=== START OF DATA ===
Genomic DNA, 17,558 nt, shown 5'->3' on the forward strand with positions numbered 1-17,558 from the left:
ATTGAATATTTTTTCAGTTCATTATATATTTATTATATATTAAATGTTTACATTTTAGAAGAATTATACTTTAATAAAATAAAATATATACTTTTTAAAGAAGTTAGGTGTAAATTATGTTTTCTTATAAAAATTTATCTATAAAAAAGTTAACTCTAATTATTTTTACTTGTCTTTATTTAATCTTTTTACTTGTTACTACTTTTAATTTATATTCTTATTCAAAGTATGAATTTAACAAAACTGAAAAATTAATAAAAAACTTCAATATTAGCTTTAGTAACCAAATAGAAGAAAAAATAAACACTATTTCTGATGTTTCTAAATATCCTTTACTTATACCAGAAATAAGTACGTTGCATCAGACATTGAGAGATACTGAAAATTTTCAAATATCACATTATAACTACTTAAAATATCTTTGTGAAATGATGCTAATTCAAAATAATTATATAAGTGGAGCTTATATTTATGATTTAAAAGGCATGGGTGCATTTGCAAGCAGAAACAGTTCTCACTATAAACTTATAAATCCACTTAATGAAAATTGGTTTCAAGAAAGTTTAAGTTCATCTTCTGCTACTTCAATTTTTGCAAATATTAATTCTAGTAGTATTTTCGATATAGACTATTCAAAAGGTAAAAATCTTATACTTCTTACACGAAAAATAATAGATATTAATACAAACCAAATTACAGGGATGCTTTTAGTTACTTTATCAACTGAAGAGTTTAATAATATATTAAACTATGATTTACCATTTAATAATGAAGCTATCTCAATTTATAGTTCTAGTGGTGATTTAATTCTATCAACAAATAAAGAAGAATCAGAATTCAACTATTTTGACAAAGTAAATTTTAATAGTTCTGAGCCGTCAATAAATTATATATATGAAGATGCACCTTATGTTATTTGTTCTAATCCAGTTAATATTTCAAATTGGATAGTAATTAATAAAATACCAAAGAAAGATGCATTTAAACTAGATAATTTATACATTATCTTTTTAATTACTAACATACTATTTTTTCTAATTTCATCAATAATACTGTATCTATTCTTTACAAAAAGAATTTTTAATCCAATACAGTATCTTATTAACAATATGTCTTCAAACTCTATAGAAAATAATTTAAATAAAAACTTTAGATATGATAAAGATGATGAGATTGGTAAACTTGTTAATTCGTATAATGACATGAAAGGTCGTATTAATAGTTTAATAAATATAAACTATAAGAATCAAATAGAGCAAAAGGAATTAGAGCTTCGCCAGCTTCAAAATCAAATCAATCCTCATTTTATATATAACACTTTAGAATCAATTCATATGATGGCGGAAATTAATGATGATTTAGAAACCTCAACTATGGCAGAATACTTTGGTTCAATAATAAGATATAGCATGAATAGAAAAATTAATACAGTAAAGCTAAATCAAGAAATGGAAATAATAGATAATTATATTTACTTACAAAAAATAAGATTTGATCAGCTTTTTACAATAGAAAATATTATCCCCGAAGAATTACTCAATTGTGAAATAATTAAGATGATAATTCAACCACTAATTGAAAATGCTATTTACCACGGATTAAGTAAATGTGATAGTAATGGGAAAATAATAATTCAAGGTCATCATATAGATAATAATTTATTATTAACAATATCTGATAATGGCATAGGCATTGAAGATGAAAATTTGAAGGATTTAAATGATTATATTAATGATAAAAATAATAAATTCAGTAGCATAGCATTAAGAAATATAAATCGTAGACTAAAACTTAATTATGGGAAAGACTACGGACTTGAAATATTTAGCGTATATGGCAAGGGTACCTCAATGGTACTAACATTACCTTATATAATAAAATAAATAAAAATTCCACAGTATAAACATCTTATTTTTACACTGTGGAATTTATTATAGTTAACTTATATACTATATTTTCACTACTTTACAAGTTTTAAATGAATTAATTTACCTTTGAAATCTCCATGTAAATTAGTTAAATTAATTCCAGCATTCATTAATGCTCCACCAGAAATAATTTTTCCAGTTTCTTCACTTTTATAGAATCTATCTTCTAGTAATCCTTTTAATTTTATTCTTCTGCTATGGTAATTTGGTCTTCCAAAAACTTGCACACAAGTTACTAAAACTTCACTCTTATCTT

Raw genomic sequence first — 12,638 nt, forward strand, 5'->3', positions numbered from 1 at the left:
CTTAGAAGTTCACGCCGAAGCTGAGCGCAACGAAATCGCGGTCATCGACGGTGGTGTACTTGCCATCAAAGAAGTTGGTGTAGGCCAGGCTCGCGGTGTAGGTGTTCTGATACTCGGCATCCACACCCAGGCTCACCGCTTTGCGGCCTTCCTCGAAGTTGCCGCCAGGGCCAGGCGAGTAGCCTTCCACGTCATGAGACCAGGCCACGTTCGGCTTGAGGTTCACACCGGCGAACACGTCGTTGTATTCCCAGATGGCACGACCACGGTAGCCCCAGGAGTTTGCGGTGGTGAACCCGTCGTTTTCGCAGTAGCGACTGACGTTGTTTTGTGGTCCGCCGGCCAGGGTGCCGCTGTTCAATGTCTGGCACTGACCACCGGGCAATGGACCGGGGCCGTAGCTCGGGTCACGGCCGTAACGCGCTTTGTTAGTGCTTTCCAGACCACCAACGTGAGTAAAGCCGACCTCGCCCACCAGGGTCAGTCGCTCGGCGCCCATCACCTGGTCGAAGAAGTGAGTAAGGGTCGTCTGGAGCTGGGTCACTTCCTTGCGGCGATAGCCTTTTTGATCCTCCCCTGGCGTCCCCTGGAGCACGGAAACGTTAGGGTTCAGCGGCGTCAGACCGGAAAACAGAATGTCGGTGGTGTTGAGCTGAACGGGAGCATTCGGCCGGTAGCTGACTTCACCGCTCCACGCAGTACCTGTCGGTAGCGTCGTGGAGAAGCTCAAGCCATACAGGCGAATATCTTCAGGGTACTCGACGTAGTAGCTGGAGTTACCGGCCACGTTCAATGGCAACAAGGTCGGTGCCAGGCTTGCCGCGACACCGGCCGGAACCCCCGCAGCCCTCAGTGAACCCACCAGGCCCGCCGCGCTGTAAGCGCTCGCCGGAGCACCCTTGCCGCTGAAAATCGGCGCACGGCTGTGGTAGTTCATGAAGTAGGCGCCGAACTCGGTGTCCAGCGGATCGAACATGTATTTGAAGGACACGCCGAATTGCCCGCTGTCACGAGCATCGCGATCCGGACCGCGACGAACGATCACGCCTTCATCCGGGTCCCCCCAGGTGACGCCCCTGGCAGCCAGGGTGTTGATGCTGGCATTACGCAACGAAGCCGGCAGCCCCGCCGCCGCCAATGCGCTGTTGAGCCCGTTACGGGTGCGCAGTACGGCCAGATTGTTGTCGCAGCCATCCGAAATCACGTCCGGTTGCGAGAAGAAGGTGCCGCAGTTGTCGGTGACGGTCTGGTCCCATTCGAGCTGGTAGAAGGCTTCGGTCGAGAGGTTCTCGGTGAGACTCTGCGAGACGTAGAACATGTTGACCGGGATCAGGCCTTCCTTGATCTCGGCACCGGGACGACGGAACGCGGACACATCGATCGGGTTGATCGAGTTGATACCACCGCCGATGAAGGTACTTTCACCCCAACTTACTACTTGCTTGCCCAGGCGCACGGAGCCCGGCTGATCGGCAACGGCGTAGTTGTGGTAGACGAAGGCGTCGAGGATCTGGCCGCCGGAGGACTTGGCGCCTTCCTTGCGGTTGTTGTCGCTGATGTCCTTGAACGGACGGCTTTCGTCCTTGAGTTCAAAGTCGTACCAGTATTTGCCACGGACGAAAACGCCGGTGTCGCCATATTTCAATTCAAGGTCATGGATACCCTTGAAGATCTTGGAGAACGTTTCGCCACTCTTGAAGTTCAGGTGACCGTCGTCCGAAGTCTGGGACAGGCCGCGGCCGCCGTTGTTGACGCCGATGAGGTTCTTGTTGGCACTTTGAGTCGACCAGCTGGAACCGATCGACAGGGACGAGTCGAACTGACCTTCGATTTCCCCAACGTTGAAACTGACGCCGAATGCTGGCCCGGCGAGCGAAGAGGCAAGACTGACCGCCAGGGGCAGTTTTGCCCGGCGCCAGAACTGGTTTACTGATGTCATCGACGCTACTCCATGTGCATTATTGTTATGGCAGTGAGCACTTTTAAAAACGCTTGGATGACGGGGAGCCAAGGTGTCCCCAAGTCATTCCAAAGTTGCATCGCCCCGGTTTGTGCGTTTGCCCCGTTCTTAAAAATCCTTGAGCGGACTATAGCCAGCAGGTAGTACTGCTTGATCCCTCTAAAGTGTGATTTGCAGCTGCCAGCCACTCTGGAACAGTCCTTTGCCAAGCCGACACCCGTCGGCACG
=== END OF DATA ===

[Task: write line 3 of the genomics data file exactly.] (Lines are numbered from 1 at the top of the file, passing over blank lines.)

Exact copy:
Raw genomic sequence first — 12,638 nt, forward strand, 5'->3', positions numbered from 1 at the left: